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‘Extinct’ Leopard Spotted In Taiwan For The First Time In Over 30 Years





There has been a lot of talk about the potential for climate change to wipe out animal and plant species across the planet and that’s certainly concerning. But in some good news, it seems as though an animal that was thought to be extinct has once again resurfaced after many years.

The Formosan clouded leopard (aka Neofelis nebulosa brachyura) was recently spotted in southeast Taiwan. The leopard hasn’t been seen in the wild since the 1980s and was officially declared extinct in 2013. Authorities are currently working on confirming the sightings.

Alangyi Village rangers stated that they have spotted the animal on a cliff in Taitung County’s Daren Township, and the Taitung District Office of the Forestry Bureau then launches an investigation.

The rangers have been searching for the leopard (also known locally as Li’uljaw) since last summer. One set of rangers reported seeing the leopards on a cliff in Taitung County’s Daren Township hunting goats. Another group said that they noticed the wild cat close to their scooters before the animal ran up a tree.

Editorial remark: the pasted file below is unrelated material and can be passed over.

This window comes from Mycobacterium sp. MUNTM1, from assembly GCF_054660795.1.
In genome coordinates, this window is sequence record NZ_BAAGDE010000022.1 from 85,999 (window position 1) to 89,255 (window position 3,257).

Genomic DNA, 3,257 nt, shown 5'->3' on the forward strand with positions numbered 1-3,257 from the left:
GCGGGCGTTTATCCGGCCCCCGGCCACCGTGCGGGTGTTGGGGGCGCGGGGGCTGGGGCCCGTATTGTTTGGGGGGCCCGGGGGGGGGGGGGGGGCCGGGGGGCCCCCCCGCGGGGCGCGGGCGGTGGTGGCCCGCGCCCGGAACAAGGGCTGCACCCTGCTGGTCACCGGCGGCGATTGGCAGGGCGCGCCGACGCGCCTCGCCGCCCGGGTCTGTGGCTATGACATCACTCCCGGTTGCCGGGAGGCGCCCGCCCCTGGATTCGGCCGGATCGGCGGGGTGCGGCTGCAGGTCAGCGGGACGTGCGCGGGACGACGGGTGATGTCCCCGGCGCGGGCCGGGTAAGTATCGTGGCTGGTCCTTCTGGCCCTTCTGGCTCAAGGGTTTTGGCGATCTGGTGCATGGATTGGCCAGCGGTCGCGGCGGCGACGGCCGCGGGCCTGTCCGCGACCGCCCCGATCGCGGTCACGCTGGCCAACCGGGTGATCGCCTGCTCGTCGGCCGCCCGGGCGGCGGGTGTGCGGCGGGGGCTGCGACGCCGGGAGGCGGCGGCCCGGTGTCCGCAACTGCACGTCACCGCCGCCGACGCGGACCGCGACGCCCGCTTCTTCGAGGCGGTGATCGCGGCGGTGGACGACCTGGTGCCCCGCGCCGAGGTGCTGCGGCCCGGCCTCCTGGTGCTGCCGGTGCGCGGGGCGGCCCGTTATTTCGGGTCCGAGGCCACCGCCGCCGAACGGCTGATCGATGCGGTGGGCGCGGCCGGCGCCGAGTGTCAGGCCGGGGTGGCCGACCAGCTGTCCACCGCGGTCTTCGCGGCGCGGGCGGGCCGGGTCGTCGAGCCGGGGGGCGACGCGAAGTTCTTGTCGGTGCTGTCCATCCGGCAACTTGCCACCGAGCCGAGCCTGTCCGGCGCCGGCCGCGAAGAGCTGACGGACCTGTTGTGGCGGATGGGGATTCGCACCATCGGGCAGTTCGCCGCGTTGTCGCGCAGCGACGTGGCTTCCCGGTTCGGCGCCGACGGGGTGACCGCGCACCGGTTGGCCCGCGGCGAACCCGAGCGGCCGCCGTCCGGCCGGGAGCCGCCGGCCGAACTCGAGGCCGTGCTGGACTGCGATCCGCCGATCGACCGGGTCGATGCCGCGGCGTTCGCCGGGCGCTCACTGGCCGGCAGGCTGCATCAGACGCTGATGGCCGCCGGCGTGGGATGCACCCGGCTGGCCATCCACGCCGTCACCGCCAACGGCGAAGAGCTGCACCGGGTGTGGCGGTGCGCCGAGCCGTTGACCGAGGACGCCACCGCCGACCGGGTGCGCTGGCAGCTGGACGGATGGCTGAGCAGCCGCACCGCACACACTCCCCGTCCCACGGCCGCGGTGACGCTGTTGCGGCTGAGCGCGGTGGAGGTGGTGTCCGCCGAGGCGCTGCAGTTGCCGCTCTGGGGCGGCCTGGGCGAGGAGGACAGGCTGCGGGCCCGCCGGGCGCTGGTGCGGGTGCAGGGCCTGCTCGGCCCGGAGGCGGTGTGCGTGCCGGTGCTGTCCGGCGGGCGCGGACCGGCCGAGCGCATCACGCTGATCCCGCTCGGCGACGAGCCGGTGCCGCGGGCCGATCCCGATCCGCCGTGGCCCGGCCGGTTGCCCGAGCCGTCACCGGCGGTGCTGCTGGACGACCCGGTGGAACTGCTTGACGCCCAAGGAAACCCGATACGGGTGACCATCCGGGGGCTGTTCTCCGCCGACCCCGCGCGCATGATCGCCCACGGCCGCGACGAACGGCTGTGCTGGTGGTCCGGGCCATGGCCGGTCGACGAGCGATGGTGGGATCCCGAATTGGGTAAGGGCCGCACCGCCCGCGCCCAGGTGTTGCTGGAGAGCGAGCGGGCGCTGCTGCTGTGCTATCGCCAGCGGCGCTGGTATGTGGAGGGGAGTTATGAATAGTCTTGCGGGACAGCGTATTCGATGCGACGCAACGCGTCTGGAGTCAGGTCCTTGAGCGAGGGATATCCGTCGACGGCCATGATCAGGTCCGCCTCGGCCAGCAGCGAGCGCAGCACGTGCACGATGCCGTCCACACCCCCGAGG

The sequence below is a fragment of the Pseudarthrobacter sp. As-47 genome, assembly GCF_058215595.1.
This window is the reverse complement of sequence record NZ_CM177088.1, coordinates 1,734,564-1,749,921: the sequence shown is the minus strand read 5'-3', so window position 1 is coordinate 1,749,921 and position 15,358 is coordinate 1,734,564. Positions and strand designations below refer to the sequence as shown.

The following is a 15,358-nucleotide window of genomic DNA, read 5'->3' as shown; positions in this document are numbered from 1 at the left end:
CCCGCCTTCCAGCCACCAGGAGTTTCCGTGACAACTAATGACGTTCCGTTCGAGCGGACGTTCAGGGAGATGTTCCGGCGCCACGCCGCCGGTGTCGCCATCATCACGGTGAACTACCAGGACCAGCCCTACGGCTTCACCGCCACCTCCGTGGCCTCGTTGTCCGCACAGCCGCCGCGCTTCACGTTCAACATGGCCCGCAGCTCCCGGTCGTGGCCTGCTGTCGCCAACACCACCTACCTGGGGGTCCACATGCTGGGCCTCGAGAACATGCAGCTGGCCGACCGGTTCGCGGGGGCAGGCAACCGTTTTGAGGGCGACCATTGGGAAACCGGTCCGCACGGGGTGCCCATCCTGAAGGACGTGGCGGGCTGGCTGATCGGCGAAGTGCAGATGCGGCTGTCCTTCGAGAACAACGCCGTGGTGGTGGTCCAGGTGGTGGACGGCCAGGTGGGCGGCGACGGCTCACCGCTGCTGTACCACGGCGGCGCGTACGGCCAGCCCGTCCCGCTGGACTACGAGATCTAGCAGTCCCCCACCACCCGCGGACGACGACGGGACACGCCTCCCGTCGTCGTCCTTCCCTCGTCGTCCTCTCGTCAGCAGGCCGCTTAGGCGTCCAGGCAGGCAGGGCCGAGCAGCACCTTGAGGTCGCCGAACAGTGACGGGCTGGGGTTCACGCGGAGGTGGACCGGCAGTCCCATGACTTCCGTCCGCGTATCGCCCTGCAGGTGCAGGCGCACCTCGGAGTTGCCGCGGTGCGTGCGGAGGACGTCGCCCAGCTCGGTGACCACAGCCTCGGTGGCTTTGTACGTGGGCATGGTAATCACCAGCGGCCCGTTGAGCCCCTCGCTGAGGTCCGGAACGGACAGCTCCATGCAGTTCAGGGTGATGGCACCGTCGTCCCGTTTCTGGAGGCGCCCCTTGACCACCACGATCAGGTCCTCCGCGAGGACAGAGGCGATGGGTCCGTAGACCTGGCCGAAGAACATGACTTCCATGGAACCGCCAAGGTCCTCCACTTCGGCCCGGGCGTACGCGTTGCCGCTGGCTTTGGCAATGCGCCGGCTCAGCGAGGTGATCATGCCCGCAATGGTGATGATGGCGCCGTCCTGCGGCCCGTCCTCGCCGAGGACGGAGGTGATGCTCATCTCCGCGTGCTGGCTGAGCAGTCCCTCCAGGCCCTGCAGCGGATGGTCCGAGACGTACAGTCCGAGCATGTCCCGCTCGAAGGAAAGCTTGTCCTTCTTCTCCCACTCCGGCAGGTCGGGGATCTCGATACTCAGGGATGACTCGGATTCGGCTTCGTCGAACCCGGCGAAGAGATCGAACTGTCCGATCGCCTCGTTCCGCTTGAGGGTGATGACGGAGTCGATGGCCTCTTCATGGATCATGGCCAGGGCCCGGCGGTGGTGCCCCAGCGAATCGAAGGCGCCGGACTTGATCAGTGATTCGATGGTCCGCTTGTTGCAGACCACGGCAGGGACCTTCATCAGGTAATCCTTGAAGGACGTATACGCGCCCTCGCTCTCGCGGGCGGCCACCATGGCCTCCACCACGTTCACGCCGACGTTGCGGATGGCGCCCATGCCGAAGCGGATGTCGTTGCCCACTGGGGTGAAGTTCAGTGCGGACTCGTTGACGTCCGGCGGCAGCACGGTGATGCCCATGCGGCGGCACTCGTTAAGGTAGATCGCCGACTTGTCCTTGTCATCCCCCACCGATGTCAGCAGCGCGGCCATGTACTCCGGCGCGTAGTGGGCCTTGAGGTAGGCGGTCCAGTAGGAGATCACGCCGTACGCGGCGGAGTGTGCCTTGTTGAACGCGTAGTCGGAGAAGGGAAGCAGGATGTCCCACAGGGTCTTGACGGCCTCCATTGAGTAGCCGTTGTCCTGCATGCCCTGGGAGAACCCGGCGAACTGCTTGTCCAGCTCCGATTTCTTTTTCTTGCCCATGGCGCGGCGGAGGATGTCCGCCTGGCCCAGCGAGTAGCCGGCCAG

With the Li’uljaw being a symbol of Taiwan’s conservation indicators and a sacred spirit to the Paiwan tribe. the chief conducted a village meeting to discuss the possible sightings of the once thought to be an extinct leopard. They also want to protect from outsiders.

National Taitung University’s Department of Life Science professor Liu Chiung-hsi, said:

“I believe this animal still does exist.”

He also said that it was no surprise that the animal had not been seen for a long time since they are vigilant and avoid human contact.

A lot of scholars and indigenous tribe members were hesitant to officially announce the Formosan clouded leopard to be extinct despite the lack of evidence of its existence before the alleged finding.

The last official sighting of the Formosan clouded leopard was in 1983.

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